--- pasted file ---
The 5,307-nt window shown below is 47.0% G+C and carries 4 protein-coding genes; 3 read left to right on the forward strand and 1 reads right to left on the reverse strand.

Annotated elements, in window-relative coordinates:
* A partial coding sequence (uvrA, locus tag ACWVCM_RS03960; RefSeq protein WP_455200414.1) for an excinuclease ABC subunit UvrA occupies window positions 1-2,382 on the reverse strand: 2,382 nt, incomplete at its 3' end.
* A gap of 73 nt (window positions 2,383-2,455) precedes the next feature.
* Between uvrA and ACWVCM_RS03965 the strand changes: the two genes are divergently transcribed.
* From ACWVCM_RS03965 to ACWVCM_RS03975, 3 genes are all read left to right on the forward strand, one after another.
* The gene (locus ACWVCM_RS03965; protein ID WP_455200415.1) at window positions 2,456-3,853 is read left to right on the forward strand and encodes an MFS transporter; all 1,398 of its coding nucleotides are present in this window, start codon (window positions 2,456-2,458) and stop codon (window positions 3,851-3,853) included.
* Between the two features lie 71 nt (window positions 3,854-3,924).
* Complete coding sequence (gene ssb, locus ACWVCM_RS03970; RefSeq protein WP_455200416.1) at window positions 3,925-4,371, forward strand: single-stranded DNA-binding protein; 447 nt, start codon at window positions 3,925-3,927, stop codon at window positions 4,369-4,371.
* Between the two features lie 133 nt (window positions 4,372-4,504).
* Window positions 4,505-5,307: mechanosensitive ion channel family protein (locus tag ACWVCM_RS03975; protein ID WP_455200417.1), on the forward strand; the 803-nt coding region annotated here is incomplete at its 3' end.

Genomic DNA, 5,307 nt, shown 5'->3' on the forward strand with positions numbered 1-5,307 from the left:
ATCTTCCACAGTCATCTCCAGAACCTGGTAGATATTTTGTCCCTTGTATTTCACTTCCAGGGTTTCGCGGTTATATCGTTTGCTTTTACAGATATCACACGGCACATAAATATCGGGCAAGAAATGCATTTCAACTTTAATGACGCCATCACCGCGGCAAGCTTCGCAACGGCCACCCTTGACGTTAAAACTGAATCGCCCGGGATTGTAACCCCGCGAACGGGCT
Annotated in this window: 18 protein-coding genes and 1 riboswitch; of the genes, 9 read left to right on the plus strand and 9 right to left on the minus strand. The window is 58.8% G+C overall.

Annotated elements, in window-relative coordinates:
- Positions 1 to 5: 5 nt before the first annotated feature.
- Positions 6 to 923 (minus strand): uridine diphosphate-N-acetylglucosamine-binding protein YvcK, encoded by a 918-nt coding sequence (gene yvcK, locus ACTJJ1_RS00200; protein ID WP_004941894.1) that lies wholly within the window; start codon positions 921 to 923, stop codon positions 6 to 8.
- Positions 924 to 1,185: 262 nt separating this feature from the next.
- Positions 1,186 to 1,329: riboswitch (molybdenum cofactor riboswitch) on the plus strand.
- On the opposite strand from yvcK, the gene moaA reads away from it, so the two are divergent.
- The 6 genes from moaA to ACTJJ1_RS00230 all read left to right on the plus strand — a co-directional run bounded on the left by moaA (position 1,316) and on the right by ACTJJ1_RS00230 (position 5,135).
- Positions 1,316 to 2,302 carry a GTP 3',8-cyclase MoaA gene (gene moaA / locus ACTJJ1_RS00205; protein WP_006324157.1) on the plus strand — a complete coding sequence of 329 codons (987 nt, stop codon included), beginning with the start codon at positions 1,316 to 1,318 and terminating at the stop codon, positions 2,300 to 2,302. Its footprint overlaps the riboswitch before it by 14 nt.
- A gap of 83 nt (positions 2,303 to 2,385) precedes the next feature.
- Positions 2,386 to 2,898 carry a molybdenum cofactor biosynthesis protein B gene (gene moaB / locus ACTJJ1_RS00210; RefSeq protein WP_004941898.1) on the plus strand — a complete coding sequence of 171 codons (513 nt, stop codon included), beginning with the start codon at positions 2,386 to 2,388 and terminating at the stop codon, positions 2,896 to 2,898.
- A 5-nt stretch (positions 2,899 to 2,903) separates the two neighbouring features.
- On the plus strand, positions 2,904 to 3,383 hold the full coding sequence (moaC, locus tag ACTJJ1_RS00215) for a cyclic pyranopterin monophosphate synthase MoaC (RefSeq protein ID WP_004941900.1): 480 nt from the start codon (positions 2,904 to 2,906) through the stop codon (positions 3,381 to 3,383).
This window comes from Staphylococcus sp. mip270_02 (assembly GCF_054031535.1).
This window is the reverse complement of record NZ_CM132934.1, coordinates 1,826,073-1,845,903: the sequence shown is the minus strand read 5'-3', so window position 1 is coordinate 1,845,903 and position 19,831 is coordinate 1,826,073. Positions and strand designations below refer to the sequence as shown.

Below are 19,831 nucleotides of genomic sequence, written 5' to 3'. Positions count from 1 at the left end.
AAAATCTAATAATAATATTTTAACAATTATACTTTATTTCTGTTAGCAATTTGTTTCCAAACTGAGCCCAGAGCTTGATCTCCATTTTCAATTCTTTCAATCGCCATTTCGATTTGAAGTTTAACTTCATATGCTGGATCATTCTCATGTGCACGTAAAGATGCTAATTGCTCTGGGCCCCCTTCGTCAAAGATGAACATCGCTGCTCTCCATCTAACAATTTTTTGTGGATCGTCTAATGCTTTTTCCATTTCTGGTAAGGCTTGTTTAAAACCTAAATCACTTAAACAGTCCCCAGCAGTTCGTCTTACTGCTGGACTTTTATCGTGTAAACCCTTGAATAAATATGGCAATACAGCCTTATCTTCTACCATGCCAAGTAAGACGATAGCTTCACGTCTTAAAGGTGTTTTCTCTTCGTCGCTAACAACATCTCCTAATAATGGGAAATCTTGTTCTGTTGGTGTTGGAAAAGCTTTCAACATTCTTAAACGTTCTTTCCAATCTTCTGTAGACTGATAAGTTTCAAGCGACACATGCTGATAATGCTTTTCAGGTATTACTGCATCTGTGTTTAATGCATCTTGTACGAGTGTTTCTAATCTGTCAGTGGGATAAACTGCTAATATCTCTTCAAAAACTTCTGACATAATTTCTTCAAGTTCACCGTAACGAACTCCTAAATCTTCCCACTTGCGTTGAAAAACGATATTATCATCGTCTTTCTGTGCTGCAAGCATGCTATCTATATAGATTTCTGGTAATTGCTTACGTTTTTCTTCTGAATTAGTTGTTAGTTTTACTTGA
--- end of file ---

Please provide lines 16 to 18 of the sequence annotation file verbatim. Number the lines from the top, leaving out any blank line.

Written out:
- Positions 1 to 5: 5 nt before the first annotated feature.
- Positions 6 to 923 (minus strand): uridine diphosphate-N-acetylglucosamine-binding protein YvcK, encoded by a 918-nt coding sequence (gene yvcK, locus ACTJJ1_RS00200; protein ID WP_004941894.1) that lies wholly within the window; start codon positions 921 to 923, stop codon positions 6 to 8.
- Positions 924 to 1,185: 262 nt separating this feature from the next.